The actuator(s) can be formed from a variety of materials. In one exemplary embodiment, the actuator(s) can be in the form of an electroactive polymer (EAP). For example, the actuator(s) can be in the form of a fiber bundle having a flexible conductive outer shell with several electroactive polymer fibers and an ionic fluid disposed therein. Alternatively, the actuator(s) can be in the form of a laminate having at least one flexible conductive layer, an electroactive polymer layer, and an ionic gel layer. Multiple laminate layers can be used to form a composite.
Also disclosed herein are methods for remotely adjusting a gastric band disposed around a stomach. In one embodiment, the method can include selectively delivering energy to at least one electrically expandable and contractible actuator disposed on a gastric band positioned around a stomach to change a diameter of the gastric band. For example, in one embodiment, energy can be delivered to a locking actuator to allow slidable movement of first and second ends of the gastric band relative to one another, thus allowing a diameter of the band to be increased. In certain exemplary embodiments, the locking actuator can expand an opening formed in a latch mechanism on the band when energy is delivered thereto to allow slidable movement of the first and second ends of the band. In another embodiment, energy can be delivered to a traversing actuator to move first and second ends of the band relative to one another, thus allowing a diameter of the band to be decreased. In certain exemplary embodiments, the first end of the band can include teeth formed thereon, and the second end can include a latch mechanism formed thereon and having an arm extending therefrom for engaging at least one of the teeth. When energy is delivered to the traversing actuator, the arm can expand to engage an adjacent tooth. When energy delivery is terminated, the arm can contract to move the first and second ends relative to one another and decrease a diameter of the band. While energy can be delivered using a variety of techniques, in one exemplary embodiment energy is delivered remotely to a subcutaneous transformer that is coupled to the electrically expandable and contractible actuator(s).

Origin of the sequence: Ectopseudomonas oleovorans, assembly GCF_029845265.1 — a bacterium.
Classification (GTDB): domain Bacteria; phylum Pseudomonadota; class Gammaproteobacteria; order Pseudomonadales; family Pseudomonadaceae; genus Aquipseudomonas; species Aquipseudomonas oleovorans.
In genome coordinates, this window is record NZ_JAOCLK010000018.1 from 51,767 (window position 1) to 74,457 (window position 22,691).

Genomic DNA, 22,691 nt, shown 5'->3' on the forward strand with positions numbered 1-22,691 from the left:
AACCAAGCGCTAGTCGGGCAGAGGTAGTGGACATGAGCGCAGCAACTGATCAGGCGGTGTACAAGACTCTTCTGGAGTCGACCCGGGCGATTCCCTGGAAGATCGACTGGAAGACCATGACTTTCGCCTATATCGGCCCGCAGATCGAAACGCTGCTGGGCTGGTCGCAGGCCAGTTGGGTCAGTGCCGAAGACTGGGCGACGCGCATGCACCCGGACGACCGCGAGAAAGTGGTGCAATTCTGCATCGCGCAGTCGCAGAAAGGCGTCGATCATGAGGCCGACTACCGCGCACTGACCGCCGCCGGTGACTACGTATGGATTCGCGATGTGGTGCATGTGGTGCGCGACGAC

The invention will be more fully understood from the following detailed description taken in conjunction with the accompanying drawings, in which:
Certain exemplary embodiments will now be described to provide an overall understanding of the principles of the structure, function, manufacture, and use of the devices and methods disclosed herein. One or more examples of these embodiments are illustrated in the accompanying drawings. Those of ordinary skill in the art will understand that the devices and methods specifically described herein and illustrated in the accompanying drawings are non-limiting exemplary embodiments and that the scope of the present invention is defined solely by the claims. The features illustrated or described in connection with one exemplary embodiment may be combined with features of other embodiments. Such modifications and variations are intended to be included within the scope of the present invention.